George Washington wants you to be fat
Just in time for the Fourth of July, that celebration of all things free, the Center for Consumer Freedom has announced that overeating is all-American. The so-called "food cops," including animal-rights group PETA and the Center for Science in the Public Interest, want to take away your right to eat a 1,300-calorie burrito from Chipotle.
The CCF is a non-profit 501(c)3 funded by the restaurant industry, notably fast-food chains and other super-sized corporations. In addition to extolling the virtues of overeating, the Center's Independence Day press release also urges patriotic Americans to drink much more alcohol, saying that our Founding Fathers regularly indulged in French ("Freedom") Fries, ice cream, beer and fatty meats.
Among the many delightful tidbits in the press release, we learn that:
The simple problem with this idea is that two hundred years ago, American life was substantially different. People at that time had active lives, if you can believe it. No SUVs to get you to work and back; no desk to sit at all day while you surfed the nonexistent Internet; and the vast majority of Americans had manual-labor jobs of the type we try to ignore today; whether working the farm or building the cities, most people live a life that easily burned 5,000 calories in a 12- to 18-hour workday.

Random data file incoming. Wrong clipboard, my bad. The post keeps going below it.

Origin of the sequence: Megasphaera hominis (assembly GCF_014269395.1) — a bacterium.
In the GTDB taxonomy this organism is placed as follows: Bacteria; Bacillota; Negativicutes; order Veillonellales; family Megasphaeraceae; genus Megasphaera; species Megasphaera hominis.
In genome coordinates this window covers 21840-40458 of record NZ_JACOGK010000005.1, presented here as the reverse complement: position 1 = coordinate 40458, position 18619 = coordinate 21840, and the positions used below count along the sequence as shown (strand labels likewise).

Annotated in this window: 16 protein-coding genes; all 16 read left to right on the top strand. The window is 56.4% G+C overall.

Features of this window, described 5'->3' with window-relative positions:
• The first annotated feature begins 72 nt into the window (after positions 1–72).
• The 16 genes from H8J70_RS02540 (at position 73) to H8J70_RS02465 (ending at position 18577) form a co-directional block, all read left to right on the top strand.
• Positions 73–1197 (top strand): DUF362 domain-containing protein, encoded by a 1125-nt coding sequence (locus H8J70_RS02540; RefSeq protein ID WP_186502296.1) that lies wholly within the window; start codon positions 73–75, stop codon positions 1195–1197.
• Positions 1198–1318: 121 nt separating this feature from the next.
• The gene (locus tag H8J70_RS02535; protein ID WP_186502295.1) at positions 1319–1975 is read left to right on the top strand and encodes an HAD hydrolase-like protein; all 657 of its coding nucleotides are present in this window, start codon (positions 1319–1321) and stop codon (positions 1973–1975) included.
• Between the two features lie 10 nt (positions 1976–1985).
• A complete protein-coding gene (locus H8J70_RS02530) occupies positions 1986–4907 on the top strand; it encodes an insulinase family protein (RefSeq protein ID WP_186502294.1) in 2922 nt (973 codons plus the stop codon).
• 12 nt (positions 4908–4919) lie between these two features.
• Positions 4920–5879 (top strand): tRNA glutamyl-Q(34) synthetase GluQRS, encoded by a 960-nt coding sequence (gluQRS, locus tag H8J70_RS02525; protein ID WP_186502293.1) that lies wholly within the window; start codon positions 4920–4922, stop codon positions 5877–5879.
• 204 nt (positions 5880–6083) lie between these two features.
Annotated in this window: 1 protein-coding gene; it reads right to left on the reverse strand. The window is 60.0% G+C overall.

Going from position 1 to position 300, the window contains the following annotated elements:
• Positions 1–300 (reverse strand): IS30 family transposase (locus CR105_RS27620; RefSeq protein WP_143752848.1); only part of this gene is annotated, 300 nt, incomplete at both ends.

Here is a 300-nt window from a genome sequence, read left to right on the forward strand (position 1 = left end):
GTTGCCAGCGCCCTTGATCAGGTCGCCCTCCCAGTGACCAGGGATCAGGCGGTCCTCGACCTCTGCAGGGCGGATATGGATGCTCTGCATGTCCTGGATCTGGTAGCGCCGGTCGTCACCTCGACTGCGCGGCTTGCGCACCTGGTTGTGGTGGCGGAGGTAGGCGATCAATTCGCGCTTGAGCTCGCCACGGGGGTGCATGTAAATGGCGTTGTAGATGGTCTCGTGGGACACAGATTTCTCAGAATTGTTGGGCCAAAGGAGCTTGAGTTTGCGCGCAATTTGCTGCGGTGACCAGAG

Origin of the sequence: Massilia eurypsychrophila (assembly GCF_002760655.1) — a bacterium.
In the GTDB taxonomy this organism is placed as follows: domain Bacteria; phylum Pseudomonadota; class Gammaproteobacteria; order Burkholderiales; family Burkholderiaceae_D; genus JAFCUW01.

- Thomas Jefferson served French fries at the White House and is credited with introducing vanilla ice cream to the United States.
- It's no accident that a brand of ice cream was named after James Madison's wife Dolly, who was known for serving the treat to her guests.
- People often ate more than 5,000 calories a day, washing their beef and pork-heavy diets down with plenty of wine, beer, and spirits.
- During the Revolutionary War, George Washington made sure his troops received a quart of beer each day.
- Jefferson drafted the Declaration of Independence while downing pints at the Indian Queen Tavern
Even if today's Americans were an active bunch, even if we all rode our bicycles 25 miles each way to work, one could quite easily make the argument that eating enough industrially grown meat to fill us up would be highly dangerous above and beyond the calories and saturated fats.
The drive to efficiency and uniformity has created breeds of animals that race from birth to death in just a fraction of a natural lifespan, aided and abetted by hormones, antibiotics, pesticides, fossil fuels, radiation and feed comprised of ground-up dead animals.
But the Center for Consumer Freedom is definitely not about facts and the reality as it is on the ground. Raising the cry of "junk science" and calling the opposition "dietary Puritans," "the militia of menu-meddlers," and even "a growing cabal of activists, trial lawyers, and bureaucrats," the CCF wants to turn our growing health crisis into a partisan issue.
As Paul Krugman wrote in Sunday's Times:
The debate over obesity, it turns out, is a lot like the debate over global warming. In both cases, major companies protect their profits not only by lobbying against policies they don't like, but also by financing advocacy groups devoted to debunking research whose conclusions they don't like.Once again, by feeding knee-jerk reactionary outrage, the Republicans and the corporations that fund them put profits above people. Sadly, it's become their version of the American Way.